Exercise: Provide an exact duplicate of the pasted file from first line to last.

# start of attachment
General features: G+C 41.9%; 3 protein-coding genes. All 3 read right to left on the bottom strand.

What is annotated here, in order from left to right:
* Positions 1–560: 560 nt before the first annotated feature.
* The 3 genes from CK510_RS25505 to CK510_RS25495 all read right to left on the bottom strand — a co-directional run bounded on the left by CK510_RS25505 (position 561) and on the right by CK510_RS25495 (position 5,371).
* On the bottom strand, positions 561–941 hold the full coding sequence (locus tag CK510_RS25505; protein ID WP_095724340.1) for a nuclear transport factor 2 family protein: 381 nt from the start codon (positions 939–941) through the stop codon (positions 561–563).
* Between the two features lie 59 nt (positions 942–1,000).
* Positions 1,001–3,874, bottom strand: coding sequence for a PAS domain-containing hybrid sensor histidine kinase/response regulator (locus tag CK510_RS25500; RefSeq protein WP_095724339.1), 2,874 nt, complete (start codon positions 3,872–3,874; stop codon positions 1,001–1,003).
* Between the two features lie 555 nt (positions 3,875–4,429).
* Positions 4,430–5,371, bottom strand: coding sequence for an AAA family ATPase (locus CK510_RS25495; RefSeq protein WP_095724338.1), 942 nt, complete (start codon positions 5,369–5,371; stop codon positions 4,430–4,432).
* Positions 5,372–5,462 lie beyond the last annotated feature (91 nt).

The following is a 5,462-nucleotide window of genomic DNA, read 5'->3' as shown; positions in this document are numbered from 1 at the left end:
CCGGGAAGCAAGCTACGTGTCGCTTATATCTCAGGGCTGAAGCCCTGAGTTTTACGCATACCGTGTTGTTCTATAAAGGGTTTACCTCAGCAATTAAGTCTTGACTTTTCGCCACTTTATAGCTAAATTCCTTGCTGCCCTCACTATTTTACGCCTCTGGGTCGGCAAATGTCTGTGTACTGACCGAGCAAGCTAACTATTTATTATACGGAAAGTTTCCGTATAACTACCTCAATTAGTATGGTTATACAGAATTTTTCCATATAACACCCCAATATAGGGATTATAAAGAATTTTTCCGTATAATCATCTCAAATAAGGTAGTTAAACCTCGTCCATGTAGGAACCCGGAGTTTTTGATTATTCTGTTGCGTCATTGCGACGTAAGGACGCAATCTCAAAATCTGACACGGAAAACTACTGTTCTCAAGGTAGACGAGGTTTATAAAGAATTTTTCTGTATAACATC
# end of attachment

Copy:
General features: G+C 41.9%; 3 protein-coding genes. All 3 read right to left on the bottom strand.

What is annotated here, in order from left to right:
* Positions 1–560: 560 nt before the first annotated feature.
* The 3 genes from CK510_RS25505 to CK510_RS25495 all read right to left on the bottom strand — a co-directional run bounded on the left by CK510_RS25505 (position 561) and on the right by CK510_RS25495 (position 5,371).
* On the bottom strand, positions 561–941 hold the full coding sequence (locus tag CK510_RS25505; protein ID WP_095724340.1) for a nuclear transport factor 2 family protein: 381 nt from the start codon (positions 939–941) through the stop codon (positions 561–563).
* Between the two features lie 59 nt (positions 942–1,000).
* Positions 1,001–3,874, bottom strand: coding sequence for a PAS domain-containing hybrid sensor histidine kinase/response regulator (locus tag CK510_RS25500; RefSeq protein WP_095724339.1), 2,874 nt, complete (start codon positions 3,872–3,874; stop codon positions 1,001–1,003).
* Between the two features lie 555 nt (positions 3,875–4,429).
* Positions 4,430–5,371, bottom strand: coding sequence for an AAA family ATPase (locus CK510_RS25495; RefSeq protein WP_095724338.1), 942 nt, complete (start codon positions 5,369–5,371; stop codon positions 4,430–4,432).
* Positions 5,372–5,462 lie beyond the last annotated feature (91 nt).

The following is a 5,462-nucleotide window of genomic DNA, read 5'->3' as shown; positions in this document are numbered from 1 at the left end:
CCGGGAAGCAAGCTACGTGTCGCTTATATCTCAGGGCTGAAGCCCTGAGTTTTACGCATACCGTGTTGTTCTATAAAGGGTTTACCTCAGCAATTAAGTCTTGACTTTTCGCCACTTTATAGCTAAATTCCTTGCTGCCCTCACTATTTTACGCCTCTGGGTCGGCAAATGTCTGTGTACTGACCGAGCAAGCTAACTATTTATTATACGGAAAGTTTCCGTATAACTACCTCAATTAGTATGGTTATACAGAATTTTTCCATATAACACCCCAATATAGGGATTATAAAGAATTTTTCCGTATAATCATCTCAAATAAGGTAGTTAAACCTCGTCCATGTAGGAACCCGGAGTTTTTGATTATTCTGTTGCGTCATTGCGACGTAAGGACGCAATCTCAAAATCTGACACGGAAAACTACTGTTCTCAAGGTAGACGAGGTTTATAAAGAATTTTTCTGTATAACATC